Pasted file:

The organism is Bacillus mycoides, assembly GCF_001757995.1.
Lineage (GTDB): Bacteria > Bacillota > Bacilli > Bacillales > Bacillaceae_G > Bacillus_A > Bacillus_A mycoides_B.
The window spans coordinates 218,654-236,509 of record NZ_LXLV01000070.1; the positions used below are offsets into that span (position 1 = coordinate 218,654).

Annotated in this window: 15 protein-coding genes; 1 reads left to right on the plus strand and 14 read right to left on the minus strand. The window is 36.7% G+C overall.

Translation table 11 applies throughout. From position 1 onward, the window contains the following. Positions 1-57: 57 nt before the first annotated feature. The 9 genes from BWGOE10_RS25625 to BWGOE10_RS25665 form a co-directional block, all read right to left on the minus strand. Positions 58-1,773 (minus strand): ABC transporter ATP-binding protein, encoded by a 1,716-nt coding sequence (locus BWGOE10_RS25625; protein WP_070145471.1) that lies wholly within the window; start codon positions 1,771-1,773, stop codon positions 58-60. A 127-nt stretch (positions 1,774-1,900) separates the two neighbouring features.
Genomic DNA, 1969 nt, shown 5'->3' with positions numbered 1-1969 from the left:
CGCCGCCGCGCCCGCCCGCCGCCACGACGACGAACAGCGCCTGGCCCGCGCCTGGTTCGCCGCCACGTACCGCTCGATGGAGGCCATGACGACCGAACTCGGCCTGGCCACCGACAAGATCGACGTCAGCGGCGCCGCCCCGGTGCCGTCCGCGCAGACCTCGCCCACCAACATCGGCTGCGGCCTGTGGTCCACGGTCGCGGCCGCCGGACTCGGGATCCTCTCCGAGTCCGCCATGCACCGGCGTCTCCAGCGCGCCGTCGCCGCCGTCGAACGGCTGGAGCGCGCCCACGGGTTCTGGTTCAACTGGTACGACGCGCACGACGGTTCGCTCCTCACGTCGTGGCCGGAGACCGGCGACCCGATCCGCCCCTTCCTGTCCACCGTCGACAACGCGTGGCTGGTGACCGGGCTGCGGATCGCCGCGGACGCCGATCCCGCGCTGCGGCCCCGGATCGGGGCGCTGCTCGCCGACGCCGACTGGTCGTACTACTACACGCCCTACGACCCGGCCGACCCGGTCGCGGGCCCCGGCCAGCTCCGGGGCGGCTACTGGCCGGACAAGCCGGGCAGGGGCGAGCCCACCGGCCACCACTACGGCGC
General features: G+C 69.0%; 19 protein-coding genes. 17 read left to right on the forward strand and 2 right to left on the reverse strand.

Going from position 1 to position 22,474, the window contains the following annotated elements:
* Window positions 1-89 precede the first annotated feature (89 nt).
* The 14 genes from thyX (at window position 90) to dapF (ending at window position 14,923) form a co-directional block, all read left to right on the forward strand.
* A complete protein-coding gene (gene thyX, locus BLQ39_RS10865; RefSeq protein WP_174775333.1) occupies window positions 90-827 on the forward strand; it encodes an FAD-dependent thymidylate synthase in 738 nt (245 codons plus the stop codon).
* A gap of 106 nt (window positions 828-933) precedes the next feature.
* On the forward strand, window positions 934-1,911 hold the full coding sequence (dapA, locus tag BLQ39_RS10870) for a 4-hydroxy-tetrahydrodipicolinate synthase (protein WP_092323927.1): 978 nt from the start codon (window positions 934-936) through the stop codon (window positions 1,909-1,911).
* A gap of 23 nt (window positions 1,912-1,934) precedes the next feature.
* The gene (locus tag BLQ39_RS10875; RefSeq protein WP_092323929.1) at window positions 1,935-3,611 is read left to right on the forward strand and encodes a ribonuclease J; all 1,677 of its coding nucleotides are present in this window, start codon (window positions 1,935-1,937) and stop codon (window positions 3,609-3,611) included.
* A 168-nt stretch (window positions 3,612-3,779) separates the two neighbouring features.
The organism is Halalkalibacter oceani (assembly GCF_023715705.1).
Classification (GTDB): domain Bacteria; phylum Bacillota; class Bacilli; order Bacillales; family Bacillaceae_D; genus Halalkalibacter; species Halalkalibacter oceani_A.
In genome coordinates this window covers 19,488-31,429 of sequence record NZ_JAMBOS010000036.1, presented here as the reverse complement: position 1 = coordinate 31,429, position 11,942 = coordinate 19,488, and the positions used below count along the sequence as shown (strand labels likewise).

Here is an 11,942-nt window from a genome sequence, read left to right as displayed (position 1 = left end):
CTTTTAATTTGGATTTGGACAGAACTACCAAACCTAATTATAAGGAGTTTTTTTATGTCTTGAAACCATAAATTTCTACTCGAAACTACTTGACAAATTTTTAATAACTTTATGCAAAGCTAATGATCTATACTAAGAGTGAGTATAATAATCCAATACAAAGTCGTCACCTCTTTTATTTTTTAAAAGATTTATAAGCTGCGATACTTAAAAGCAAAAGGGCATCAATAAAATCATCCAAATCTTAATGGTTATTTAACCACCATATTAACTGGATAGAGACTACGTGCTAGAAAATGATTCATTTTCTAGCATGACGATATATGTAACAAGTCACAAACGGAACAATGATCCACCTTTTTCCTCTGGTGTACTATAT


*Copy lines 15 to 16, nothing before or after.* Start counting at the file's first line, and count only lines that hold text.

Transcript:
* A gap of 23 nt (window positions 1,912-1,934) precedes the next feature.
* The gene (locus tag BLQ39_RS10875; RefSeq protein WP_092323929.1) at window positions 1,935-3,611 is read left to right on the forward strand and encodes a ribonuclease J; all 1,677 of its coding nucleotides are present in this window, start codon (window positions 1,935-1,937) and stop codon (window positions 3,609-3,611) included.